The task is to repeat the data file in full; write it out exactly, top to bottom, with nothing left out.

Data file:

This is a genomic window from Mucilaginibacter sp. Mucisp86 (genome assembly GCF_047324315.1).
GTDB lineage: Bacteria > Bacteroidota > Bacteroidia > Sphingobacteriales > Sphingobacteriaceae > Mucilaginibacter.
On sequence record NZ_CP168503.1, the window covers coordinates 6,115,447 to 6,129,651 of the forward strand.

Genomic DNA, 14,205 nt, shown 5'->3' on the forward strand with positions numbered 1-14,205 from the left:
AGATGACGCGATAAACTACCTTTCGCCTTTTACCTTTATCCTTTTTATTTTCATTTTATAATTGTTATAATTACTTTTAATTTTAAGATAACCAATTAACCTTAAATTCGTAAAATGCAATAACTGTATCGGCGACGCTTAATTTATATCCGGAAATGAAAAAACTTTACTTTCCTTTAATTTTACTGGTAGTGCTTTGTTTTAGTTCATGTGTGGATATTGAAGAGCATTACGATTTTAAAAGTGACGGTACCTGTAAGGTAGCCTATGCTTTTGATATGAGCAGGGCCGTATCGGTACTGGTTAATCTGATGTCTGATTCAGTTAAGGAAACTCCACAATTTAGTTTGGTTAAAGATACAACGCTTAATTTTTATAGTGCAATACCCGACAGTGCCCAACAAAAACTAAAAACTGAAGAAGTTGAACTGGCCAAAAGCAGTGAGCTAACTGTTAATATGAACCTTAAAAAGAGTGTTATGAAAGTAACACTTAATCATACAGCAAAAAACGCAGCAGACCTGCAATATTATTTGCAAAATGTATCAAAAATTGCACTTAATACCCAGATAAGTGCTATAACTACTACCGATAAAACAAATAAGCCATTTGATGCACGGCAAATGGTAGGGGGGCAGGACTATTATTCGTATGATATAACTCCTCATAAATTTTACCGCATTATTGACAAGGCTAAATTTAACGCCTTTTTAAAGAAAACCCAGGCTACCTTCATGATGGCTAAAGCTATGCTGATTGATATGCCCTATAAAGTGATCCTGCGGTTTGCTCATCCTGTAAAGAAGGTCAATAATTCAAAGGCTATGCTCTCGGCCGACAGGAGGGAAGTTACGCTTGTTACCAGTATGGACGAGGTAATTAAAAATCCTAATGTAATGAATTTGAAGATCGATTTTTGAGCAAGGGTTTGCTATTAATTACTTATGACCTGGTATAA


This is a genomic window from Mucilaginibacter sp. Mucisp86 (genome assembly GCF_047324315.1).
GTDB lineage: Bacteria > Bacteroidota > Bacteroidia > Sphingobacteriales > Sphingobacteriaceae > Mucilaginibacter.
On sequence record NZ_CP168503.1, the window covers coordinates 6,115,447 to 6,129,651 of the forward strand.

Genomic DNA, 14,205 nt, shown 5'->3' on the forward strand with positions numbered 1-14,205 from the left:
AGATGACGCGATAAACTACCTTTCGCCTTTTACCTTTATCCTTTTTATTTTCATTTTATAATTGTTATAATTACTTTTAATTTTAAGATAACCAATTAACCTTAAATTCGTAAAATGCAATAACTGTATCGGCGACGCTTAATTTATATCCGGAAATGAAAAAACTTTACTTTCCTTTAATTTTACTGGTAGTGCTTTGTTTTAGTTCATGTGTGGATATTGAAGAGCATTACGATTTTAAAAGTGACGGTACCTGTAAGGTAGCCTATGCTTTTGATATGAGCAGGGCCGTATCGGTACTGGTTAATCTGATGTCTGATTCAGTTAAGGAAACTCCACAATTTAGTTTGGTTAAAGATACAACGCTTAATTTTTATAGTGCAATACCCGACAGTGCCCAACAAAAACTAAAAACTGAAGAAGTTGAACTGGCCAAAAGCAGTGAGCTAACTGTTAATATGAACCTTAAAAAGAGTGTTATGAAAGTAACACTTAATCATACAGCAAAAAACGCAGCAGACCTGCAATATTATTTGCAAAATGTATCAAAAATTGCACTTAATACCCAGATAAGTGCTATAACTACTACCGATAAAACAAATAAGCCATTTGATGCACGGCAAATGGTAGGGGGGCAGGACTATTATTCGTATGATATAACTCCTCATAAATTTTACCGCATTATTGACAAGGCTAAATTTAACGCCTTTTTAAAGAAAACCCAGGCTACCTTCATGATGGCTAAAGCTATGCTGATTGATATGCCCTATAAAGTGATCCTGCGGTTTGCTCATCCTGTAAAGAAGGTCAATAATTCAAAGGCTATGCTCTCGGCCGACAGGAGGGAAGTTACGCTTGTTACCAGTATGGACGAGGTAATTAAAAATCCTAATGTAATGAATTTGAAGATCGATTTTTGAGCAAGGGTTTGCTATTAATTACTTATGACCTGGTATAA